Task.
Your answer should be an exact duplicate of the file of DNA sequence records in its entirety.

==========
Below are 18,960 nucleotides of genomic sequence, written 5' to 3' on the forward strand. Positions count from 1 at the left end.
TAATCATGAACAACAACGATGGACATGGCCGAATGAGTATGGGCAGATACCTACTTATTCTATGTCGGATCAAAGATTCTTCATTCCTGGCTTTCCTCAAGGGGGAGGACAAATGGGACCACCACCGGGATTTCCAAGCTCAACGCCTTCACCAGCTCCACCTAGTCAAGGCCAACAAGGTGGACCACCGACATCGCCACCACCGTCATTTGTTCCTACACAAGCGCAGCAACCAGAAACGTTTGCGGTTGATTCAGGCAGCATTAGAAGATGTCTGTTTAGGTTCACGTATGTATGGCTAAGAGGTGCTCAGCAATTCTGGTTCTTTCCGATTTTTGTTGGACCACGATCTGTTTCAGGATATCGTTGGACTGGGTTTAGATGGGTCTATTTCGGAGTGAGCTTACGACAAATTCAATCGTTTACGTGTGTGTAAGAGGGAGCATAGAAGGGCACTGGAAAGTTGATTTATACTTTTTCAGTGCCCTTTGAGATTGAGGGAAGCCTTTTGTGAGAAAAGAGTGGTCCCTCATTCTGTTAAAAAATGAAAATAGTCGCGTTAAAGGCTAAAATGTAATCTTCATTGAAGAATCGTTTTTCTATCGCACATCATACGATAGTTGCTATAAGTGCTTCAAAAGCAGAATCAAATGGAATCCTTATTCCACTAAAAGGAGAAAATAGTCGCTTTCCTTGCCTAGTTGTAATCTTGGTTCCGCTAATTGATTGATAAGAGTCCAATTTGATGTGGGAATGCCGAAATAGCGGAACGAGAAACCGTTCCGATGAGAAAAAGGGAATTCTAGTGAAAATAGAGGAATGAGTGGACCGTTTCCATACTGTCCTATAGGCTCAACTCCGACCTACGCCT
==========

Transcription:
Below are 18,960 nucleotides of genomic sequence, written 5' to 3' on the forward strand. Positions count from 1 at the left end.
TAATCATGAACAACAACGATGGACATGGCCGAATGAGTATGGGCAGATACCTACTTATTCTATGTCGGATCAAAGATTCTTCATTCCTGGCTTTCCTCAAGGGGGAGGACAAATGGGACCACCACCGGGATTTCCAAGCTCAACGCCTTCACCAGCTCCACCTAGTCAAGGCCAACAAGGTGGACCACCGACATCGCCACCACCGTCATTTGTTCCTACACAAGCGCAGCAACCAGAAACGTTTGCGGTTGATTCAGGCAGCATTAGAAGATGTCTGTTTAGGTTCACGTATGTATGGCTAAGAGGTGCTCAGCAATTCTGGTTCTTTCCGATTTTTGTTGGACCACGATCTGTTTCAGGATATCGTTGGACTGGGTTTAGATGGGTCTATTTCGGAGTGAGCTTACGACAAATTCAATCGTTTACGTGTGTGTAAGAGGGAGCATAGAAGGGCACTGGAAAGTTGATTTATACTTTTTCAGTGCCCTTTGAGATTGAGGGAAGCCTTTTGTGAGAAAAGAGTGGTCCCTCATTCTGTTAAAAAATGAAAATAGTCGCGTTAAAGGCTAAAATGTAATCTTCATTGAAGAATCGTTTTTCTATCGCACATCATACGATAGTTGCTATAAGTGCTTCAAAAGCAGAATCAAATGGAATCCTTATTCCACTAAAAGGAGAAAATAGTCGCTTTCCTTGCCTAGTTGTAATCTTGGTTCCGCTAATTGATTGATAAGAGTCCAATTTGATGTGGGAATGCCGAAATAGCGGAACGAGAAACCGTTCCGATGAGAAAAAGGGAATTCTAGTGAAAATAGAGGAATGAGTGGACCGTTTCCATACTGTCCTATAGGCTCAACTCCGACCTACGCCT